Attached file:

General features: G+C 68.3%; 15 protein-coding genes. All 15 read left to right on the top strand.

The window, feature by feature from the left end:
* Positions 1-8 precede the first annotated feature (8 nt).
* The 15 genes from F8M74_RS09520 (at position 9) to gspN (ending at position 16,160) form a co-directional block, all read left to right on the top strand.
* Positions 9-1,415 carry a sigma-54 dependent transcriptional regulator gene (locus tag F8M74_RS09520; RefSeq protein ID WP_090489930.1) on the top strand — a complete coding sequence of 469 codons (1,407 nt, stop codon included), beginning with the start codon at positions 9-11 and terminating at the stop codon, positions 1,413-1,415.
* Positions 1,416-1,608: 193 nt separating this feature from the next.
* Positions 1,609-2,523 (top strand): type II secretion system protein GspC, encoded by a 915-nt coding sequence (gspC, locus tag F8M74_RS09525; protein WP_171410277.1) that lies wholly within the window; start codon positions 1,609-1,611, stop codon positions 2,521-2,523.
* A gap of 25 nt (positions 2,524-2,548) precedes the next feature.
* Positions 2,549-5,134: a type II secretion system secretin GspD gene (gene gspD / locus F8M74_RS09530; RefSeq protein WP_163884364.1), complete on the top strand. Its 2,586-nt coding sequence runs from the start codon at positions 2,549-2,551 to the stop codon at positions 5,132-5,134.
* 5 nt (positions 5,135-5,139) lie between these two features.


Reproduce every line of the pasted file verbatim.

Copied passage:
General features: G+C 68.3%; 15 protein-coding genes. All 15 read left to right on the top strand.

The window, feature by feature from the left end:
* Positions 1-8 precede the first annotated feature (8 nt).
* The 15 genes from F8M74_RS09520 (at position 9) to gspN (ending at position 16,160) form a co-directional block, all read left to right on the top strand.
* Positions 9-1,415 carry a sigma-54 dependent transcriptional regulator gene (locus tag F8M74_RS09520; RefSeq protein ID WP_090489930.1) on the top strand — a complete coding sequence of 469 codons (1,407 nt, stop codon included), beginning with the start codon at positions 9-11 and terminating at the stop codon, positions 1,413-1,415.
* Positions 1,416-1,608: 193 nt separating this feature from the next.
* Positions 1,609-2,523 (top strand): type II secretion system protein GspC, encoded by a 915-nt coding sequence (gspC, locus tag F8M74_RS09525; protein WP_171410277.1) that lies wholly within the window; start codon positions 1,609-1,611, stop codon positions 2,521-2,523.
* A gap of 25 nt (positions 2,524-2,548) precedes the next feature.
* Positions 2,549-5,134: a type II secretion system secretin GspD gene (gene gspD / locus F8M74_RS09530; RefSeq protein WP_163884364.1), complete on the top strand. Its 2,586-nt coding sequence runs from the start codon at positions 2,549-2,551 to the stop codon at positions 5,132-5,134.
* 5 nt (positions 5,135-5,139) lie between these two features.